Acton Institute Powerblog

Spurning the ‘Supernatural’

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In a recent post on the evangelical outpost, Joe Carter makes the case for discarding, or at least severely restricting, the use of the descriptive term supernatural by Christians. He notes that in using the term to refer, for example, to angels and demons, “we are implying that they belong on the same plane or realm of existence as God.”

One source of this implication is due to the fact that “we buy into the modernist notion that all of creation is physical and that angelic beings must necessarily exists on a ‘supernatural’ (i.e., nonphysical) plane separate and distinct from the material cosmos. Essentially, this leads us to concede a point to the physicalist worldview.”

Instead, Carter argues for a biblical worldview that separates all created reality on the one hand as contingent and God as the only metaphysically necessary being on the other. The natural-supernatural divide would then be between God and everything else. He visually describes the difference this way:

God
__________
Angels
Satan/demons
Man
Nature (i.e., plants, animals, minerals)

Such a view has the benefit of being biblical and supported by a long stream of orthodoxy. The radical Creator/creature distinction is at the heart, for example, of Athanasius’ opposition to the so-called Arian heresy.

Reformed theologian Herman Bavinck makes a somewhat similar point regarding the term supernatural in his discussion of the traditional distinction between natural and supernatural revelation. In a section of his Reformed Dogmatics (vol. 1, Prolegomena, pp. 301-12), he writes, “Actually, according to Scripture, all revelation, also that in nature, is supernatural.”

By this he means that it is supernatural in its source. That is, revelation is always from God. Thus, “the distinction between a natural and a supernatural revelation has not been derived from the action of God, who expresses himself both in the one and in the other revelation, but from the manner in which the revelation occurs, viz. ‘through’ or ‘from beyond’ this natural order. In its origin all revelation is supernatural.”

For this reason, referring to revelation as supernatural tends either to be a tautology or to lead to confusion. Bavinck prefers the distinction between general and special revelation, which refers to the distinction between God as he is generally revealed to all humanity and as he specially appears to the Church. The categories of special and general revelation therefore refer to the content of revelation rather than simply to the means of communication.

He writes, “Hence the distinction between natural and supernatural revelation is not identical with the distinction between general and special revelation. To describe the twofold revelation that underlies pagan religions and the religion of Scripture, the latter distinction is preferable to the former.”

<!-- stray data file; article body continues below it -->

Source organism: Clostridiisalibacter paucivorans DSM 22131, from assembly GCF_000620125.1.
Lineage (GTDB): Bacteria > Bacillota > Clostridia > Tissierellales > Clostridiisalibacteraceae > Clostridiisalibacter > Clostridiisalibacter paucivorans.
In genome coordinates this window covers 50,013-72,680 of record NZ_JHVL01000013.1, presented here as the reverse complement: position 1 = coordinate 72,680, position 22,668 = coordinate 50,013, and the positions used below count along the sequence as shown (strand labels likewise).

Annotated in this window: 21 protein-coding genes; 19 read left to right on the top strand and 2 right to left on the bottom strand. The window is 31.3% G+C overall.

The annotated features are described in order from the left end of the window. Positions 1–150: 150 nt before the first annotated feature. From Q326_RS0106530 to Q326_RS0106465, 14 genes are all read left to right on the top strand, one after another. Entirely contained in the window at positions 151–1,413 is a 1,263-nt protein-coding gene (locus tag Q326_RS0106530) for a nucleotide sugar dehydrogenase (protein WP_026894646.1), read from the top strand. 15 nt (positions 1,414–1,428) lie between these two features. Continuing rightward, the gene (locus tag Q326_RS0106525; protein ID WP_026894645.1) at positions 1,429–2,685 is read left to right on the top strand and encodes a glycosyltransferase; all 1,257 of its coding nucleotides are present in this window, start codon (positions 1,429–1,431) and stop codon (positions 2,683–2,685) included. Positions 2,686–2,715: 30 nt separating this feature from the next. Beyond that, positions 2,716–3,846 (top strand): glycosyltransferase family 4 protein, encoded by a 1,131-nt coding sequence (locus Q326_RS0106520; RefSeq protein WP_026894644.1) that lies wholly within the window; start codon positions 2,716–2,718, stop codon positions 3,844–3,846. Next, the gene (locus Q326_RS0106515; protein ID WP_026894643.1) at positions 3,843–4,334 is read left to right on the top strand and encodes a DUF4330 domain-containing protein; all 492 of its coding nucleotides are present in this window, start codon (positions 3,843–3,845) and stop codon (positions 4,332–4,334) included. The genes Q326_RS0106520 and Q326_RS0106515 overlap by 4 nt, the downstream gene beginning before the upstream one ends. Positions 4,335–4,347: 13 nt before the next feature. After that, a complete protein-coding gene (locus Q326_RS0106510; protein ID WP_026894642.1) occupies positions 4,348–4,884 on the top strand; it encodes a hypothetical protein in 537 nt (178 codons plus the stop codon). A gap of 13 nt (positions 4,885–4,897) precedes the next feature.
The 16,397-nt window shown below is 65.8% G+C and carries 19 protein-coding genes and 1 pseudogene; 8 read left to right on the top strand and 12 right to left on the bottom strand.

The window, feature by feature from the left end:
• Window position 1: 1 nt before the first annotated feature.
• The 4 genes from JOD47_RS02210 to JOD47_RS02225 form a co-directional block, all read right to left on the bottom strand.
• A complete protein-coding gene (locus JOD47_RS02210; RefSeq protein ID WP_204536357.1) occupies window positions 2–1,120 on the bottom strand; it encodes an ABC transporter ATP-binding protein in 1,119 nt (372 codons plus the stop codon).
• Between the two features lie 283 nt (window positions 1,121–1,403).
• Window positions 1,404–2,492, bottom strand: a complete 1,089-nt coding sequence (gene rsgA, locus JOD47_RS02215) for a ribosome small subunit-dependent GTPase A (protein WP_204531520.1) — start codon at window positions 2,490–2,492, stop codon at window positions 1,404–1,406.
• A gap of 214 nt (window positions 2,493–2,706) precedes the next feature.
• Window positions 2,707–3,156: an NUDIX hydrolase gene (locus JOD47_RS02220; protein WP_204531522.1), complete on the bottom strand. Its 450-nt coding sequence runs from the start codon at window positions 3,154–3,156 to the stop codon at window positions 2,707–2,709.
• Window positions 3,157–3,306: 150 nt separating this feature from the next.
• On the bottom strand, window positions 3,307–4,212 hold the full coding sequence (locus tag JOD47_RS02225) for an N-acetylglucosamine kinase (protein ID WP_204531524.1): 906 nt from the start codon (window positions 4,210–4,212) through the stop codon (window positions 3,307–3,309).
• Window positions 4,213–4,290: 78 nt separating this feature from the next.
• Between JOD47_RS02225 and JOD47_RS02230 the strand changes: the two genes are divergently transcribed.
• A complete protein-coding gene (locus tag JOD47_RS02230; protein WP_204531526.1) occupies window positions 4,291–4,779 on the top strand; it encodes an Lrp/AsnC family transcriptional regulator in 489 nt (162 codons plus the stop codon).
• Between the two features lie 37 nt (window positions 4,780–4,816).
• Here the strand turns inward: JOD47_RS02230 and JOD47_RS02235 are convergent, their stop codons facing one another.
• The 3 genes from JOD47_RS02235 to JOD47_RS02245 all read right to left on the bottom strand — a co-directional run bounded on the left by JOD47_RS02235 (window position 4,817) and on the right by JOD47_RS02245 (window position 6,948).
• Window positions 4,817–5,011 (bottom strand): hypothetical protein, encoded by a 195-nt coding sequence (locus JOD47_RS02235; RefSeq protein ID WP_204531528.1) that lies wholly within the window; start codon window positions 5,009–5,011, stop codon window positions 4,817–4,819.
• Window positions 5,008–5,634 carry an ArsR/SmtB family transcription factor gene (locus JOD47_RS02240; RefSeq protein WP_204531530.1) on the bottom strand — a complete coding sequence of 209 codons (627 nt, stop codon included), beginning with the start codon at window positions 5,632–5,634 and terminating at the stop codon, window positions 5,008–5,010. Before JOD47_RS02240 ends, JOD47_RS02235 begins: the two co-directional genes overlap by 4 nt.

Jordan J. Ballor Jordan J. Ballor (Dr. theol., University of Zurich; Ph.D., Calvin Theological Seminary) is a senior research fellow and director of publishing at the Acton Institute for the Study of Religion & Liberty, where he also serves as executive editor the Journal of Markets & Morality. He is author of Get Your Hands Dirty: Essays on Christian Social Thought (and Action) (Wipf & Stock, 2013), Covenant, Causality, and Law: A Study in the Theology of Wolfgang Musculus (Vandenhoeck & Ruprecht, 2012) and Ecumenical Babel: Confusing Economic Ideology and the Church's Social Witness (Christian's Library Press, 2010), as well as editor of numerous works, including Abraham Kuyper Collected Works in Public Theology. Jordan is also associate director of the Junius Institute for Digital Reformation Research at Calvin Theological Seminary. He has authored articles in academic publications such as The Journal of Religion, Scottish Journal of Theology, Reformation & Renaissance Review, and Journal of Scholarly Publishing, and has written popular pieces for newspapers including the Detroit News, Orange County Register, and The Atlanta Journal-Constitution. In 2006, Jordan was profiled in the book, The Relevant Nation: 50 Activists, Artists And Innovators Who Are Changing The World Through Faith. Jordan's scholarly interests include Reformation studies, church-state relations, theological anthropology, social ethics, theology and economics, and research methodology. Jordan is a member of the Christian Reformed Church in North America (CRCNA), and he resides in Jenison, Michigan with his wife and three children.

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